Hyperhomocysteinemia is proposed as a contributor to atherosclerosis by stimulating oxidation of LDL and causing endothelial dysfunction [3335]. Both hypothyroidism and hyperthyroidism are associated with alterations in homocysteine levels [3638]. It is suggested that levels are increased in hypothyroidic patients and are decreased in hyperthyroidic patients [39]. Hypothyroidism has been proposed to decrease hepatic levels of enzymes involved in homocysteine metabolism. Also alteration of LDL in hypothyroidism makes it plausible. In the New Mexico Elder Health survey, no difference in patients with subclinical hypothyroidism ( ) compared to patients with TSH ≤ 4.6 mcu/mL (643) was observed [40]. Our study confirms the finding that levels are higher in clinically hypothyroidic patients compared to control and not different from the control in patients with subclinical hypothyroidism. In line with the previous literature, levels are lower in hyperthyroidic patients compared to hypothyroidic patients but are not statistically different than the control.

The association between homocysteine levels and CA-IMT is not clear [4143]. Data on this topic is almost nonexistent in patients with thyroid disease. Our results show a positive correlation between homocysteine levels and CA-IMT derived from the strong correlation between these 2 parameters in patients with clinical hypothyroidism.

Several studies have reported a positive association between CRP levels and cardiovascular events and atherosclerosis [4447]. However causality of CRP on atherosclerosis remains unclear. It is suggested that CRP may be a reflection of the inflammation caused by smoking, obesity, metabolic syndrome, and other classical cardiovascular risk factors [48, 49]. Various studies have reported contradicting results on association between CRP levels and severity and progression of atherosclerosis [5053].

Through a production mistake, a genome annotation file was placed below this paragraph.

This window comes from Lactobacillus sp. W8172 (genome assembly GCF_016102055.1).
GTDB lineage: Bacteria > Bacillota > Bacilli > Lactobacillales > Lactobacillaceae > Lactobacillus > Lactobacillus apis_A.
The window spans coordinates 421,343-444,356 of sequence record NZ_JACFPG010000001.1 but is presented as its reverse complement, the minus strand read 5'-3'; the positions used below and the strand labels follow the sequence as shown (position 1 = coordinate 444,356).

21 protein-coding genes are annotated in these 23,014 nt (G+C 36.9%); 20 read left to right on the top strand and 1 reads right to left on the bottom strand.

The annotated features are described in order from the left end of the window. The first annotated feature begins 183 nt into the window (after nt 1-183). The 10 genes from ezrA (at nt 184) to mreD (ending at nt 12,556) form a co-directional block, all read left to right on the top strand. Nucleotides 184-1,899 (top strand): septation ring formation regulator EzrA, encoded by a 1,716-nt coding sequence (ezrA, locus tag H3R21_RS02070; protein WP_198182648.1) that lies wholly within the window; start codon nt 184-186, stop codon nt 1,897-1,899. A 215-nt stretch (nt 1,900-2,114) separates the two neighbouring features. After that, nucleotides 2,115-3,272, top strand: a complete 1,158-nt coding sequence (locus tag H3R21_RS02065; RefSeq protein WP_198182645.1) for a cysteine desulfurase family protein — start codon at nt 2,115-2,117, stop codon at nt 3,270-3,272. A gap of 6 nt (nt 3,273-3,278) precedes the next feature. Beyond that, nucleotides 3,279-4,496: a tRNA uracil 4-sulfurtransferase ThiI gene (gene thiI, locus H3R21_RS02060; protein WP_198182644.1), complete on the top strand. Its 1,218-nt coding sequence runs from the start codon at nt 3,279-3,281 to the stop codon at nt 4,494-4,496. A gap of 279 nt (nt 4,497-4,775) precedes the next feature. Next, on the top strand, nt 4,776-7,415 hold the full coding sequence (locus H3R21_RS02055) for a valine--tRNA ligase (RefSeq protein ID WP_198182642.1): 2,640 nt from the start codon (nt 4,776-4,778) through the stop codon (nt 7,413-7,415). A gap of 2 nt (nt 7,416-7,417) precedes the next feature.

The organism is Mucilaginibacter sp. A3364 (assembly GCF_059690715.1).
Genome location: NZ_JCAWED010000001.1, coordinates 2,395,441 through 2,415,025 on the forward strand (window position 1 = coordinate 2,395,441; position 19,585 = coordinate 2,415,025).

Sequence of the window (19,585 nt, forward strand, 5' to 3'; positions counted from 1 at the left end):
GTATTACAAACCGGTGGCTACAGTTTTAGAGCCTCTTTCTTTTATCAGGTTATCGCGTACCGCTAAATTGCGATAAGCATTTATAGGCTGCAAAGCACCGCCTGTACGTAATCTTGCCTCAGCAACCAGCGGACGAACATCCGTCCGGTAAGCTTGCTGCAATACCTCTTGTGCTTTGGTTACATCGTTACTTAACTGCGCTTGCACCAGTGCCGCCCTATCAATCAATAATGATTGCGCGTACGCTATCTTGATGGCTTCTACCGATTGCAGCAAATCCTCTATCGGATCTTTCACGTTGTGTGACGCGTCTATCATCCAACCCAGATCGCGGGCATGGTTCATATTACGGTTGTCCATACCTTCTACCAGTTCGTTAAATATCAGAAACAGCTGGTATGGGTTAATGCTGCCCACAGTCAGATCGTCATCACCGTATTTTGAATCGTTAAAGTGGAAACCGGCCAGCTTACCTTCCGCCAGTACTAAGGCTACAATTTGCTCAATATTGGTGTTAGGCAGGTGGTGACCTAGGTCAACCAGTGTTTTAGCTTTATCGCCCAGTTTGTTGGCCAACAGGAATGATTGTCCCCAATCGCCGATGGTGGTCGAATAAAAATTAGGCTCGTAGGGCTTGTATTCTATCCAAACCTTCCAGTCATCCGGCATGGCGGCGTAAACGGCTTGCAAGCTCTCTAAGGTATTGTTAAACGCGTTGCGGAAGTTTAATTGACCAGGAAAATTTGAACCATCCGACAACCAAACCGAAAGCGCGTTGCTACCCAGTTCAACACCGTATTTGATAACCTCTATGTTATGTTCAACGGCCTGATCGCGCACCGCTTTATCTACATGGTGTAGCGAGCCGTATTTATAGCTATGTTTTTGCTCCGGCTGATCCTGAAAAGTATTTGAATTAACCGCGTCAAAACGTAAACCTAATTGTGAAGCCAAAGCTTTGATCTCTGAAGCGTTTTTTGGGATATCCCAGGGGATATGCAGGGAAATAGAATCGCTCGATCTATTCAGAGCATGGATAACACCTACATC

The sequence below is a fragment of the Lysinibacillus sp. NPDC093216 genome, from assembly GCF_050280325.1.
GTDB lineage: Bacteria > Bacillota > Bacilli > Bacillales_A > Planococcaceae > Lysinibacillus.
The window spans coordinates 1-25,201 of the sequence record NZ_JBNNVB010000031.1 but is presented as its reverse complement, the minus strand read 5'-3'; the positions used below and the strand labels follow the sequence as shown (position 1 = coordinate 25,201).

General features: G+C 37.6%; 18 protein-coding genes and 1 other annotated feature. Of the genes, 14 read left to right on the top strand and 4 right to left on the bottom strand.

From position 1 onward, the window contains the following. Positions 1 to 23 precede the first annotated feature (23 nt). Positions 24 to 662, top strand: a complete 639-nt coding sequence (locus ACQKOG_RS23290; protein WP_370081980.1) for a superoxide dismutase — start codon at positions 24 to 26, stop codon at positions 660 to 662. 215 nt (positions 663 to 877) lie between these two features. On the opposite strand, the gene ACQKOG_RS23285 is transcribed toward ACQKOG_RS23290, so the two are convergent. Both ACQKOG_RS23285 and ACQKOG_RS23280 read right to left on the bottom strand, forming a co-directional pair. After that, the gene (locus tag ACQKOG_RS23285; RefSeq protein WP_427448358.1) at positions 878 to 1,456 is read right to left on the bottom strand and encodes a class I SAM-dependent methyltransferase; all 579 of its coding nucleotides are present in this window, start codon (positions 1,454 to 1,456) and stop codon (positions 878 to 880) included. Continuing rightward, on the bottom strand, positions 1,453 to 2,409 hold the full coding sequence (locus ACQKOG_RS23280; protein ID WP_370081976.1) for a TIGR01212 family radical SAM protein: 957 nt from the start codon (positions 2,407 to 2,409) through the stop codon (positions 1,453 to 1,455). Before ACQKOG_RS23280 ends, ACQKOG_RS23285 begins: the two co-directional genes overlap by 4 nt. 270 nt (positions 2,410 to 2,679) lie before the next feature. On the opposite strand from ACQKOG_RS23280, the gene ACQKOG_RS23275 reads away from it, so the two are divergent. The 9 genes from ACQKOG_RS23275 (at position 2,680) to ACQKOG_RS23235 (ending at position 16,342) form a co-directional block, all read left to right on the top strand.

In patients with hypothyroidism data on the level of CRP is contradictory [5458]. In a study by Christ-Crain et al., despite no association between thyroid hormone levels and CRP, levels were found higher in hypothyroidic patients, but thyroid hormone replacement did not have any effect on CRP levels in patients with subclinical hypothyroidism [59]. A similar finding was observed in the study by Lee et al. In our study, levels were higher in patients with subclinical and clinical hypothyroidism compared to other groups, but yet not statistically significant. Also, no relation with CA-IMT was present. Possible explanation for these results may be the differences in the study population, as well as the sample size. Our results also confirm the previous data that CRP levels are not different from controls in hyperthyroidic patients [60, 61].

The strongest side of our study is comparison between thyroidism subgroups along with a comparison with a control. The major limitation of our study is its cross-sectional nature and measurement at one time-point. Despite most of the studies in the literature have enrolled less than 30 patients in comparison studies, the number of patients in each group in our study may still be considered relatively small. A further study enrolling higher number of patients and analyzing the value of these parameters in a time-dependent manner may yield more data on this issue.

As a conclusion, our results show that homocysteine and fibrinogen levels are higher in patients with clinical and subclinical hypothyroidism, respectively. Homocysteine level was associated with CA-IMT in patients with thyroidism, and this was derived from the strong association between homocysteine and CA-IMT in patients with clinical hypothyroidism. Determination of homocysteine in clinical hypothyroidic patients may provide information on the cardiovascular burden. Also, therapy to reduce homocysteine levels may be an important approach in these patients to decrease the cardiovascular burden.

Conflict of Interest

The authors declare no conflict of interest. No grant support was received.